“In our lifetime, each one of us influences both by word and by deed – either for good or for bad – countless numbers of people. That means all of us are difference makers.” – Zig Ziglar
It is true, what Zig Ziglar has said. I have witnessed it in the lives of many people – including mine. I had once been (and still) influenced by words and deeds of others. When people doubt you, you doubt yourself. Even if you can, you won’t because it has already been instilled in your mind that you can’t. When people believe and cheer you, you are motivated. Even if you think it’s beyond what you can actually do, you are still motivated to try because your heart is fired up with hope.
What we do and say in our daily lives cannot just only affect ourselves but also others. And we all have that one (or to some, many) strength that can make a great impact. In my case, I have my words.
Words have become a huge part of my life as I grow. There are stories that encouraged me to dream big, books that opened my eyes to reality, articles that helped me know what is and isn’t. Words from made businessmen on seminars, movies that says I can be the best me, and songs that sung the loneliness of your heart are also one of the things that guide me as I go through the process of coming of age, especially for a girl who prefers to be in the comfort of her home.
Since then words became an important part of my life and up today writing has been my outlet, so now I, too, have that power to influence others, and I want to use mine to make a good difference.
Allow me to share to you this short story I read from one of my English textbooks when I was in primary level in grade school.
(My paraphrase, as I have forgotten the exact words used. I wish I had kept the book/page! Nevertheless, I had kept the story in my heart and this is how it pretty much went, minus some dramatic ending I added one or two sentences below. :P)
There was a black butterfly. She was lonely and insecure. She didn’t have friends because she is different. She didn’t have beautiful colorful wings unlike the other butterflies the kids play with. Whereas with her, they run in fear. No one likes her. She didn’t even like herself. How she wished she had colorful wings, as she stares at her own black pair in the mirror.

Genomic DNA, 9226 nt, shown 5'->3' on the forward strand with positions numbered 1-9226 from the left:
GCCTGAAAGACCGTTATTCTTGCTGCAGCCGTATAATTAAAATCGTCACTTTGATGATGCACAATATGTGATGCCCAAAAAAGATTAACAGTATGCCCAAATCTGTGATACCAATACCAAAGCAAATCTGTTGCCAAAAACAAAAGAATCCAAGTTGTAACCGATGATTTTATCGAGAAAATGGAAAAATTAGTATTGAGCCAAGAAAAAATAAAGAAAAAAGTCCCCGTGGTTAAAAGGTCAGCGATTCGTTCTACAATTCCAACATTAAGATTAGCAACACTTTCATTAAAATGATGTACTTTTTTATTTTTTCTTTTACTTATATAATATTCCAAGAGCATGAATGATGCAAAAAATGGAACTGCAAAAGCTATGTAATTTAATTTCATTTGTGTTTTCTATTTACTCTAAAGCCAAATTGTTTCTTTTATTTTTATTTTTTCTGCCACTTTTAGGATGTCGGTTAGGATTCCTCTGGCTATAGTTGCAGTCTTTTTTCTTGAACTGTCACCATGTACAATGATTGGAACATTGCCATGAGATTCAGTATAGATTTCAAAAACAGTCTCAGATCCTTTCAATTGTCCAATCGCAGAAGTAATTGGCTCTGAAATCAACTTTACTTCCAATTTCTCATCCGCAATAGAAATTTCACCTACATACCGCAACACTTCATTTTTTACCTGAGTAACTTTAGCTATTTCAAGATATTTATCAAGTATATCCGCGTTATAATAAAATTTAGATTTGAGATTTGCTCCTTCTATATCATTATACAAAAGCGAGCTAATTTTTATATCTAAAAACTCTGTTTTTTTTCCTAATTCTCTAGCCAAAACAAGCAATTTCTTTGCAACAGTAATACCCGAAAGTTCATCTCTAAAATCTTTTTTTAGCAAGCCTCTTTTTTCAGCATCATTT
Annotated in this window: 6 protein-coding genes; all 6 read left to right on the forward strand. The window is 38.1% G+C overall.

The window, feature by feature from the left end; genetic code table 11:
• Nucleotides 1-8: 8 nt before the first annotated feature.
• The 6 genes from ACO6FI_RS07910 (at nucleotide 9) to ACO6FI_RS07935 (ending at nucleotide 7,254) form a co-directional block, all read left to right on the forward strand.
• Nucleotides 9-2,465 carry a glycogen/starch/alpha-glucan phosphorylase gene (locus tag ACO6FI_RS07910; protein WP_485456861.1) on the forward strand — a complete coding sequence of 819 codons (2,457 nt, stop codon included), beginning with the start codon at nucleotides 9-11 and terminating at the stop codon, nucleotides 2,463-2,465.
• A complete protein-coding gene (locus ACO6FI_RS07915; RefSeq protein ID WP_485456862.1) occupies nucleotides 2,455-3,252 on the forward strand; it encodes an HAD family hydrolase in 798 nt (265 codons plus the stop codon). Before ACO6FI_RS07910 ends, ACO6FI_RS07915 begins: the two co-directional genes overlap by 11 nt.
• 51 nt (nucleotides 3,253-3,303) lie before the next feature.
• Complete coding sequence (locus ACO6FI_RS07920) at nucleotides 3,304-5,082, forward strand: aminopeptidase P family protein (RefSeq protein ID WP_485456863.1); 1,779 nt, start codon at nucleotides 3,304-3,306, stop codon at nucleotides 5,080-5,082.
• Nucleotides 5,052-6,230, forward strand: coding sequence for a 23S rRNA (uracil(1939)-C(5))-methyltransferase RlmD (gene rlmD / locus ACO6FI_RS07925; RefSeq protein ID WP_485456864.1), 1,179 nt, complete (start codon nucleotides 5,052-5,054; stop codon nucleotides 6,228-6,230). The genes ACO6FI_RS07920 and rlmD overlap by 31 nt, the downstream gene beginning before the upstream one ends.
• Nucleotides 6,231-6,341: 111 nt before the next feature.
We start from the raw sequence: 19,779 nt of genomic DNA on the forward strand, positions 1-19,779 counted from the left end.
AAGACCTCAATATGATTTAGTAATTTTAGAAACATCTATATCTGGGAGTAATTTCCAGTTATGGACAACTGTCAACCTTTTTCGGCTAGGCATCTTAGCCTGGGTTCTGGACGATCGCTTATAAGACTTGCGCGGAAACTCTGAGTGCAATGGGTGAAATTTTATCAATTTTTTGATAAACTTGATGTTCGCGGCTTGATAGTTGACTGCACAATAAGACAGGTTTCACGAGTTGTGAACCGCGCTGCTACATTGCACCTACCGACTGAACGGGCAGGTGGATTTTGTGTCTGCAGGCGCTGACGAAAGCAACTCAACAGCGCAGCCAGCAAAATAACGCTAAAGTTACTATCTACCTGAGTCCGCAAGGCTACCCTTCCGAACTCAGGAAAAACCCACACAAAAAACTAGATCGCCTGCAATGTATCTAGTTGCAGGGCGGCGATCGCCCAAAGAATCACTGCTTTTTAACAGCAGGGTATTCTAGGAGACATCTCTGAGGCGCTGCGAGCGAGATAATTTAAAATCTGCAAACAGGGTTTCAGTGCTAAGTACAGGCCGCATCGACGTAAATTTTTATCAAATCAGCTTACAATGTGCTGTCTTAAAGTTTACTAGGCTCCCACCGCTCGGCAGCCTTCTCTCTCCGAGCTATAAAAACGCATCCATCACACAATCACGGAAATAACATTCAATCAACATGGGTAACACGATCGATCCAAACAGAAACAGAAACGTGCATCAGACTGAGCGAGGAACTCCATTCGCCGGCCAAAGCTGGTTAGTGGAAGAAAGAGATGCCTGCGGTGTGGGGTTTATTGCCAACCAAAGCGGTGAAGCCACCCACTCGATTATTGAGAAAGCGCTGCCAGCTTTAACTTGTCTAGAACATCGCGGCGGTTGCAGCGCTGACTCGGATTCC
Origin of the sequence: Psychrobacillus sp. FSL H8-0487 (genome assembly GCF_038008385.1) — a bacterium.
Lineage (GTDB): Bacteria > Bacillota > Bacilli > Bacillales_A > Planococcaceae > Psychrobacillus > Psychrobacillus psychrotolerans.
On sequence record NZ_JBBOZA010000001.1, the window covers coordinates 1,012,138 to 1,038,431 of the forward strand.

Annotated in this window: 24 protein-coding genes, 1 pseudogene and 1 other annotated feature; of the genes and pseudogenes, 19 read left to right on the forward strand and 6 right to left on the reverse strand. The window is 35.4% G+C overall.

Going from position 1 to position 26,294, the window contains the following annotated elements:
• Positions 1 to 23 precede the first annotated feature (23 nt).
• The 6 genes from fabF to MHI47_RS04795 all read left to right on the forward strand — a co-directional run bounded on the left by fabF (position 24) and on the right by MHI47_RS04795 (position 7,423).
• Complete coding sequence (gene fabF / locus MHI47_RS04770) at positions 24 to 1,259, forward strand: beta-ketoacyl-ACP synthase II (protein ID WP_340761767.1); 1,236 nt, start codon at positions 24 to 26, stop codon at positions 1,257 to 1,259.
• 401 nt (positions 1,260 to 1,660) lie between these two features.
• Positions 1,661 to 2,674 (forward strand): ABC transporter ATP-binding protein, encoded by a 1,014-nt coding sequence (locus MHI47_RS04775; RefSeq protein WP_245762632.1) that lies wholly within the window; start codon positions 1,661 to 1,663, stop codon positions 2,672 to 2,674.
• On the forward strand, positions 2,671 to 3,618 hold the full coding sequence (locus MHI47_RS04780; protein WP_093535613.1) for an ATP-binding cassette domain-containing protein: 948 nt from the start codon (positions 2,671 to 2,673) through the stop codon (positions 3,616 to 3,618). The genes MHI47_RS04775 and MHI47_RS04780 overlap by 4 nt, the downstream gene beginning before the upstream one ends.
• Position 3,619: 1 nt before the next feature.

As she watched the lives of the colorful butterflies from afar, she saw how the kids play with them. They catch the butterflies and keep them in a jar. Some died, some had their wings pulled out and played with. From then, she saw the good side of having black wings, of being different. She began to be thankful for having black wings; she wouldn’t be alive now if it weren’t for them. She started to see her difference in a better perspective. She can now appreciate her beauty and uniqueness. She started exploring the garden, not afraid of what she may look like. She may be different or feared at, but she has something other butterflies don’t – her life and freedom.
This story touched my young heart that time and still has up to this day. I may have grown and forgot about this story for a while but it never left my heart so I was able to recall it when I was in high school, where loneliness and insecurity engulfs me. But like the black butterfly, I have also found my worth. This story has taught me that it is okay to live and stand out. Years after – probably almost/more than two decades – I have connected the story to a deeper meaning that made sense and impact to my life now.
Because it had grown close to my heart, I carry the story and newfound identity of the black butterfly on this blog as I share good things in life: may it be an insight, a story, a song, a book, a lesson, passion, hobbies, or reflections.
And to you who read this now,
It is okay to be different; you are wonderfully made (Psalm 139:14). Embrace your God-given uniqueness and use it for a better, brighter purpose. Develop your strength and live courageously!
See you around and happy reading!